I would suggest that good UA schools build slowly according to their resources so as not to put students at risk.
  18. BillDayson

    BillDayson New Member

    I agree.

    I don't think that the accreditors' requirements are impossibly demanding either.

    Intercultural Institute of California is a tiny school that operates out of an old Victorian house in San Francisco. They are currently a candidate for regional accreditation with WASC, despite having a full-time-equivalent enrollment of five, according to WASC.

    Their successful candidacy surprises me frankly, because the smallest WASC school presently has about 40 students. But whatever's happening, this clearly indicates that barriers to entry aren't so high as to make them impossible for small institutions to scale.



    Of course, the barriers might still be high enough to make it difficult for the sole-proprietors out there. And non-accredited universities almost always seem to be sole proprietorships. Some individual, whether he lives in Denmark or out on some small Pacific island, owns and operates his own personal "university".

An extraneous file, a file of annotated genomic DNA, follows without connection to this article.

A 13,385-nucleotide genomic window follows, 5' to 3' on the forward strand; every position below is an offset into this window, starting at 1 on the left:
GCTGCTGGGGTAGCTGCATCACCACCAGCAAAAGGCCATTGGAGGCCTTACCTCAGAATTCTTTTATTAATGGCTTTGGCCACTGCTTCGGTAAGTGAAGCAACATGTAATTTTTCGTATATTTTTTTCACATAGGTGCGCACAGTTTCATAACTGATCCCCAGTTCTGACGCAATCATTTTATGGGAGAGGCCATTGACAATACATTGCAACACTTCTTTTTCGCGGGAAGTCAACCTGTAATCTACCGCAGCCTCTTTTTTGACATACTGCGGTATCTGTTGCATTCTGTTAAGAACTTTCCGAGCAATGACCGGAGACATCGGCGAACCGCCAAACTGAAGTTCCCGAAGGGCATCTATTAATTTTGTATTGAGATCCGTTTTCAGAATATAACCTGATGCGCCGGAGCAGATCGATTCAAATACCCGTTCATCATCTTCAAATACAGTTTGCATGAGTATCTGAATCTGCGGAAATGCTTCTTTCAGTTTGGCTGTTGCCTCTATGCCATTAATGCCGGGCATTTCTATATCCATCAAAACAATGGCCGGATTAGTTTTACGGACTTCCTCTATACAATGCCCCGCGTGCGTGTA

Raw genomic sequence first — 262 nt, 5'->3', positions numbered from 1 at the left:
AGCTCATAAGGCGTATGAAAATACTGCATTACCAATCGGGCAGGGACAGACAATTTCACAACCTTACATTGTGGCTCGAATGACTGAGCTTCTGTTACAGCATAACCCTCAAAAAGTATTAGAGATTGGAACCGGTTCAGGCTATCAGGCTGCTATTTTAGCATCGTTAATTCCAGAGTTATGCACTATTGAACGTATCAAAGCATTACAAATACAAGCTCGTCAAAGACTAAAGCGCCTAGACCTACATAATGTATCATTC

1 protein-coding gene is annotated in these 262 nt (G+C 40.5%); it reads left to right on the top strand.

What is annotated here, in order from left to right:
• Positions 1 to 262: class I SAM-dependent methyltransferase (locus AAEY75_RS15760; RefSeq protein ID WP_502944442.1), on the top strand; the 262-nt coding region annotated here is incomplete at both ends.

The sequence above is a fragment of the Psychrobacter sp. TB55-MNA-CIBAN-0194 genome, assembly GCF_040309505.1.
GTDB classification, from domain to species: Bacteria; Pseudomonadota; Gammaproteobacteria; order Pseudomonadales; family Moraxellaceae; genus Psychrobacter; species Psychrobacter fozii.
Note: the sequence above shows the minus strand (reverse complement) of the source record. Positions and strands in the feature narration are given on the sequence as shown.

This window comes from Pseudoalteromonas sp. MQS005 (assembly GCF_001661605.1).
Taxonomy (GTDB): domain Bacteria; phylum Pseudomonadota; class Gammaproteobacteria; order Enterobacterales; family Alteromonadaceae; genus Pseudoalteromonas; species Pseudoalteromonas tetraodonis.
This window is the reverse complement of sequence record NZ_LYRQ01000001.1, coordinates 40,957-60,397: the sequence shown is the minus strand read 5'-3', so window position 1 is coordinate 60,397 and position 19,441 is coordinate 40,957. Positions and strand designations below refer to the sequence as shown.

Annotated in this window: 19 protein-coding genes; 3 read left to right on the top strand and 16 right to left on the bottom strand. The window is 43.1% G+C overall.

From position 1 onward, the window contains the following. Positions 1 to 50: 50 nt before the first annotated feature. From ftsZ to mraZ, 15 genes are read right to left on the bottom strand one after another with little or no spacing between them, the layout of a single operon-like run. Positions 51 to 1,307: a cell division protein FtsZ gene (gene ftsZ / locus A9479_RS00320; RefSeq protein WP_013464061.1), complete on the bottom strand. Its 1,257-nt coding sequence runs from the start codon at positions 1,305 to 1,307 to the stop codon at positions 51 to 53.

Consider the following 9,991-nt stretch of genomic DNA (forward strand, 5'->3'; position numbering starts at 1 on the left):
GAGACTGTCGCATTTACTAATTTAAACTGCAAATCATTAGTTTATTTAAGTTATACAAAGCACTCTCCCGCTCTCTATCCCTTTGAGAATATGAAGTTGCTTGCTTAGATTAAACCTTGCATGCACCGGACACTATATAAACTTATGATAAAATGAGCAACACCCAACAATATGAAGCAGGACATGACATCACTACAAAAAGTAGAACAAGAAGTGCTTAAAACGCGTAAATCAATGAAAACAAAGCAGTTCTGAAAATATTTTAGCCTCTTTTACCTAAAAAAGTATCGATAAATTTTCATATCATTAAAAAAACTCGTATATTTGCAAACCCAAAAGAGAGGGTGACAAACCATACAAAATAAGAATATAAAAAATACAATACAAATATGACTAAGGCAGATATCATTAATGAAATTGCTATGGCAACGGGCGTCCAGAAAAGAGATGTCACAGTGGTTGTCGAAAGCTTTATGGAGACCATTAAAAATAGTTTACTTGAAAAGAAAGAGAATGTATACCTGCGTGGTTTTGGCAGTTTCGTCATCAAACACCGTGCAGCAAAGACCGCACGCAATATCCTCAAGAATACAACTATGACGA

So yeah, it might be hard for that kind of individual school owner to get his school accredited, unless he is rather wealthy and willing to sink a significant amount of money into the operation.
    Last edited by a moderator: May 24, 2005
  19. Bill Huffman

    Bill Huffman Well-Known Member

    IMHO, any school that has poor financial resources is a school that should be shut down. The impact to current students and alumni is disasterous when a school closes down. The way to minimize this terrible impact is to close the school down sooner rather than latter or the best is to not let it open in the first place.

    I think that your second paragraph is a potential consideration for avoiding a problem that we're assuming exists?
  20. nosborne48

    nosborne48 Well-Known Member

    A "very good school" CANNOT have inadequate financial resources and still be a good school.

    It may suffer a tight budget; it may have to retrench and forego captial improvements for a while, it may even have to discontinue some programs BUT by "inadequate", I mean "inadequate to provide necessary facilities and library or to attract and retain qualified faculty" for the programs offered.

    I will admit that I sometimes wonder if the accreditor's definition of "adequate" may in fact be excessive but I really am in no position to judge that. The accreditor's member schools are in a position to judge and that is what they do.